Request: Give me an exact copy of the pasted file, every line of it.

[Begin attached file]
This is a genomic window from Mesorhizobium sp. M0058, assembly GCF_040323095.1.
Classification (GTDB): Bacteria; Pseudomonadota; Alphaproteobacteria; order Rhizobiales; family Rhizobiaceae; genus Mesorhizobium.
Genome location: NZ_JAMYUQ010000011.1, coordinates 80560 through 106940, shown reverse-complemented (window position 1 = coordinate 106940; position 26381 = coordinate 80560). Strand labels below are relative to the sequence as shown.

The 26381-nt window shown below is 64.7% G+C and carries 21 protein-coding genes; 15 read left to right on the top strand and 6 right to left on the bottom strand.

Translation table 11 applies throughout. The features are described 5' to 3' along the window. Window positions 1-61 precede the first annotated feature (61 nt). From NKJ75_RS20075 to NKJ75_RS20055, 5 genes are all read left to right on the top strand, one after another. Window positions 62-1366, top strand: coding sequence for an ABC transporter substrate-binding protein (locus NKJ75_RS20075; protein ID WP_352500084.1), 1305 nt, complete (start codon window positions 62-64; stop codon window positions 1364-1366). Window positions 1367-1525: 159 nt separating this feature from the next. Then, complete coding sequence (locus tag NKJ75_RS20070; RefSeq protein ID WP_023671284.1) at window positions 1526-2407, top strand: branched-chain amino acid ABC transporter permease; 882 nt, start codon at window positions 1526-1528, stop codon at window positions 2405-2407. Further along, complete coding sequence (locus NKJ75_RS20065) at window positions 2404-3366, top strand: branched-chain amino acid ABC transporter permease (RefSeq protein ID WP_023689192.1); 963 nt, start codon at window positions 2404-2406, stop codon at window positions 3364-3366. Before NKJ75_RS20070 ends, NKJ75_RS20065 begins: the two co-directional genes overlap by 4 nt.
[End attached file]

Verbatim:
This is a genomic window from Mesorhizobium sp. M0058, assembly GCF_040323095.1.
Classification (GTDB): Bacteria; Pseudomonadota; Alphaproteobacteria; order Rhizobiales; family Rhizobiaceae; genus Mesorhizobium.
Genome location: NZ_JAMYUQ010000011.1, coordinates 80560 through 106940, shown reverse-complemented (window position 1 = coordinate 106940; position 26381 = coordinate 80560). Strand labels below are relative to the sequence as shown.

The 26381-nt window shown below is 64.7% G+C and carries 21 protein-coding genes; 15 read left to right on the top strand and 6 right to left on the bottom strand.

Translation table 11 applies throughout. The features are described 5' to 3' along the window. Window positions 1-61 precede the first annotated feature (61 nt). From NKJ75_RS20075 to NKJ75_RS20055, 5 genes are all read left to right on the top strand, one after another. Window positions 62-1366, top strand: coding sequence for an ABC transporter substrate-binding protein (locus NKJ75_RS20075; protein ID WP_352500084.1), 1305 nt, complete (start codon window positions 62-64; stop codon window positions 1364-1366). Window positions 1367-1525: 159 nt separating this feature from the next. Then, complete coding sequence (locus tag NKJ75_RS20070; RefSeq protein ID WP_023671284.1) at window positions 1526-2407, top strand: branched-chain amino acid ABC transporter permease; 882 nt, start codon at window positions 1526-1528, stop codon at window positions 2405-2407. Further along, complete coding sequence (locus NKJ75_RS20065) at window positions 2404-3366, top strand: branched-chain amino acid ABC transporter permease (RefSeq protein ID WP_023689192.1); 963 nt, start codon at window positions 2404-2406, stop codon at window positions 3364-3366. Before NKJ75_RS20070 ends, NKJ75_RS20065 begins: the two co-directional genes overlap by 4 nt.